Continuing progress of the crypto market towards the mainstream further offset disappointment about price in some quarters of the market. Massachusetts Mutual Life Insurance Co., one of America’s oldest with possibly one of the most stuffiest names, purchased $100m in Bitcoin. It was part of a deal that saw MassMutual also invest $5m in Stone Ridge’s NYDIG unit. In the summer NYDIG created its own stir with an announcement of an $115m BTC purchase, lifting the firm’s custody of Bitcoin on behalf of clients to more than $1bn.
Spark airdrop ignites XRP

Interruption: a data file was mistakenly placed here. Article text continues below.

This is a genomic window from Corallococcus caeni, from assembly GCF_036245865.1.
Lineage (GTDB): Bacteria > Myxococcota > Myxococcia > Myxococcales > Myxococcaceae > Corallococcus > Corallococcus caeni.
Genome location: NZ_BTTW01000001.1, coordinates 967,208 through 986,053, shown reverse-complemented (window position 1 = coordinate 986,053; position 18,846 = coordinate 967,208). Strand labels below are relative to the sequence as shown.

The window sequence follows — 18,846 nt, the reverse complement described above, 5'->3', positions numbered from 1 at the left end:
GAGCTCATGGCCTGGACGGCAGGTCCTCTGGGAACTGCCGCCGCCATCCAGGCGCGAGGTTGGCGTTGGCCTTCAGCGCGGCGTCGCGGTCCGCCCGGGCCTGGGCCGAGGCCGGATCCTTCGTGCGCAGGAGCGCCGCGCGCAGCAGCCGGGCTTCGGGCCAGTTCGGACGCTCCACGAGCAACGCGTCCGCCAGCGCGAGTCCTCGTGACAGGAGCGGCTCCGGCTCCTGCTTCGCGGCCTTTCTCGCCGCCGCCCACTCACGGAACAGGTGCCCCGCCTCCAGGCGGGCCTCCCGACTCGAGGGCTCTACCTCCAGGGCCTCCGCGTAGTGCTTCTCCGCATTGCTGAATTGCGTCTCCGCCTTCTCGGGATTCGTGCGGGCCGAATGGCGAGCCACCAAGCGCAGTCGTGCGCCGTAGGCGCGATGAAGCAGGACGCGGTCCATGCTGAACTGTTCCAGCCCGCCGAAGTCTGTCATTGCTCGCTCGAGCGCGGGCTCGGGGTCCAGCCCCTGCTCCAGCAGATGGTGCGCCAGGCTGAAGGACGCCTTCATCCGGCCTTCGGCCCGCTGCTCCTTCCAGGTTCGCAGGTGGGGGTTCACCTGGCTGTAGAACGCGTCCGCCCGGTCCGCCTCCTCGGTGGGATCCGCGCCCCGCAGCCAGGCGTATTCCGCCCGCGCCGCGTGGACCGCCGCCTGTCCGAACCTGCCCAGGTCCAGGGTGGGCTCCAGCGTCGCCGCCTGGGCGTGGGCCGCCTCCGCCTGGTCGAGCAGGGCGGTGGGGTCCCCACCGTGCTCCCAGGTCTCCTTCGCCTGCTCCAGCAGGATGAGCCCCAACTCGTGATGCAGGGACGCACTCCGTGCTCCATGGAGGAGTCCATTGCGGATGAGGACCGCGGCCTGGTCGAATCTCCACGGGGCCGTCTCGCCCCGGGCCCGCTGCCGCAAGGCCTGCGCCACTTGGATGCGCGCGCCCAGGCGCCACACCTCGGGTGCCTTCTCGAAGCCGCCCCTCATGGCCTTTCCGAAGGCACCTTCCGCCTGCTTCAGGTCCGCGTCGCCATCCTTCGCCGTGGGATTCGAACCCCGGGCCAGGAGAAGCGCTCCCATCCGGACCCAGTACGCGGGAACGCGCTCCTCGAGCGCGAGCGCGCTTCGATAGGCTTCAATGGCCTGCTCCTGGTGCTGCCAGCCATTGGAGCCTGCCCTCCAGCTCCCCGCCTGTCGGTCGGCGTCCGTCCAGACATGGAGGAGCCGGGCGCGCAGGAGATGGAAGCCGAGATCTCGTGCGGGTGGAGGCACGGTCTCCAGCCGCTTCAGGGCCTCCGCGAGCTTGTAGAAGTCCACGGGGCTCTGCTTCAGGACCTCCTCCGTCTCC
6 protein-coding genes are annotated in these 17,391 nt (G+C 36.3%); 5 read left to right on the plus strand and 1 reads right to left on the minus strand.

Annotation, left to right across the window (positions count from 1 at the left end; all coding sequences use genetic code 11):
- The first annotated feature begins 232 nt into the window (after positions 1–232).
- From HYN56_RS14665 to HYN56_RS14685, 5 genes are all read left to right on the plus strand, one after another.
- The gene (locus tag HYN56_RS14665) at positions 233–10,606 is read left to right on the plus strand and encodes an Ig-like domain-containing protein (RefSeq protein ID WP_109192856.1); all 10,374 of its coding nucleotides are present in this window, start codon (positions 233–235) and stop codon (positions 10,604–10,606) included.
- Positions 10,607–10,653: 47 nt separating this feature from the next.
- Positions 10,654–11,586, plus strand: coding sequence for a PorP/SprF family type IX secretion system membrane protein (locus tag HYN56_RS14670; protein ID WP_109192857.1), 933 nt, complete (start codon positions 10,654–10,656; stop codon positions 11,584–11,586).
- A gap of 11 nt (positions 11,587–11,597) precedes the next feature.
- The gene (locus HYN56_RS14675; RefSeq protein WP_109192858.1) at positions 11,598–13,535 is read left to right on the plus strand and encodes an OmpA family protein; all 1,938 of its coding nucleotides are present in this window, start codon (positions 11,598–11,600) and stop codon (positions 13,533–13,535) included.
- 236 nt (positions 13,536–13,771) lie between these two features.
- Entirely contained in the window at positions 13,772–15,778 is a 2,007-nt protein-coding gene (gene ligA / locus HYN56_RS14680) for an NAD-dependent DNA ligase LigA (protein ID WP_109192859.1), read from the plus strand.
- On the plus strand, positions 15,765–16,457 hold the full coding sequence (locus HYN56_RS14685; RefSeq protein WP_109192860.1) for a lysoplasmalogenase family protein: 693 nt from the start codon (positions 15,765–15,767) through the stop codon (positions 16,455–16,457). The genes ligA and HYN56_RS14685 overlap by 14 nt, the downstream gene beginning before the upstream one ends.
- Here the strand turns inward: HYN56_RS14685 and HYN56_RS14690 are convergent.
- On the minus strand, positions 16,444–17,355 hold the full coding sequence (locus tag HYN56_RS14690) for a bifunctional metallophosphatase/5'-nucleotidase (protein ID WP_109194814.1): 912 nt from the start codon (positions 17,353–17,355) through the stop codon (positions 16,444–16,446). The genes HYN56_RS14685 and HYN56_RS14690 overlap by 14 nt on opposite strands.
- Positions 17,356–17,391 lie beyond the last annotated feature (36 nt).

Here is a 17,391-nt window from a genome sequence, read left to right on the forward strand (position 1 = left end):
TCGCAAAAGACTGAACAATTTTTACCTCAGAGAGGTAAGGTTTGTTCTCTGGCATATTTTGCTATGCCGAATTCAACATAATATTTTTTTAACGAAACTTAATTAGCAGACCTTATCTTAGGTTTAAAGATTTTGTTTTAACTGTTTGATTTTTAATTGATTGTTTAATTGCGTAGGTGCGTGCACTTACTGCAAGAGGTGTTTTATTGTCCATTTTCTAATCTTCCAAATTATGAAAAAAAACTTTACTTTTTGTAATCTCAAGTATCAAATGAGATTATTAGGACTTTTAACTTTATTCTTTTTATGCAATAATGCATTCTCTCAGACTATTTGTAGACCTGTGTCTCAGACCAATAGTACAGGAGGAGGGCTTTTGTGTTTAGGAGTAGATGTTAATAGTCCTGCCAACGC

Despite a hyperactive year in crypto, major airdrops have been quite thin on the ground. That’s one reason for the buzz this week created by the promo strategy being deployed to push a token called Spark, by a network called Flare, targeting holders of XRP. At midnight UTC, on Saturday 12th December, Flare says it will take a snapshot of the XRP network as part of a plan to send Spark on a 1:1 basis to all XRP holders when the new network goes live in H1 2021. There are several more layers of complexity involved. What’s most salient for CF Benchmark’s XRP benchmark, however, is that this particular airdrop will not constitute a ‘distribution event’ with respect to XRP. It will therefore not directly impact XRP’s total return, nor market capitalisation. Details of our Airdrops policy can be found on page 21 of our Multi-Asset Series Ground Rules.